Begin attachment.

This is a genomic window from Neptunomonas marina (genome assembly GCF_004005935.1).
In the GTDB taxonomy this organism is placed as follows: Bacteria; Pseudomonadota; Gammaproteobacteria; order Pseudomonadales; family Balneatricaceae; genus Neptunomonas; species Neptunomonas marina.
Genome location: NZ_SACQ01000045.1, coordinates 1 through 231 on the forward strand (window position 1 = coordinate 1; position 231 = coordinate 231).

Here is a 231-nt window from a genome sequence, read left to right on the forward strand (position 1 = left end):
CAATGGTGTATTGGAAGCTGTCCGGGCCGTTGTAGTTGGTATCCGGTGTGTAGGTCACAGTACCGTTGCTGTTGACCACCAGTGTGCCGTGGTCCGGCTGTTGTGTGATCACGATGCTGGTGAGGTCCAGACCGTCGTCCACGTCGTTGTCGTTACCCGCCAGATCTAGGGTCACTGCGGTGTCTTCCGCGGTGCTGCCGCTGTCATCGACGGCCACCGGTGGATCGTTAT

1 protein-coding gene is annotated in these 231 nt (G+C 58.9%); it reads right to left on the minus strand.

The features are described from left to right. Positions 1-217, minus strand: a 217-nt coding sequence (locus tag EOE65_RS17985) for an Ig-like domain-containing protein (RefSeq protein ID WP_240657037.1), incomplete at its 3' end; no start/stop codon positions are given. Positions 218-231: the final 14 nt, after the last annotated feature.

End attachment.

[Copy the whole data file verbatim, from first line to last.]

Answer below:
This is a genomic window from Neptunomonas marina (genome assembly GCF_004005935.1).
In the GTDB taxonomy this organism is placed as follows: Bacteria; Pseudomonadota; Gammaproteobacteria; order Pseudomonadales; family Balneatricaceae; genus Neptunomonas; species Neptunomonas marina.
Genome location: NZ_SACQ01000045.1, coordinates 1 through 231 on the forward strand (window position 1 = coordinate 1; position 231 = coordinate 231).

Here is a 231-nt window from a genome sequence, read left to right on the forward strand (position 1 = left end):
CAATGGTGTATTGGAAGCTGTCCGGGCCGTTGTAGTTGGTATCCGGTGTGTAGGTCACAGTACCGTTGCTGTTGACCACCAGTGTGCCGTGGTCCGGCTGTTGTGTGATCACGATGCTGGTGAGGTCCAGACCGTCGTCCACGTCGTTGTCGTTACCCGCCAGATCTAGGGTCACTGCGGTGTCTTCCGCGGTGCTGCCGCTGTCATCGACGGCCACCGGTGGATCGTTAT

1 protein-coding gene is annotated in these 231 nt (G+C 58.9%); it reads right to left on the minus strand.

The features are described from left to right. Positions 1-217, minus strand: a 217-nt coding sequence (locus tag EOE65_RS17985) for an Ig-like domain-containing protein (RefSeq protein ID WP_240657037.1), incomplete at its 3' end; no start/stop codon positions are given. Positions 218-231: the final 14 nt, after the last annotated feature.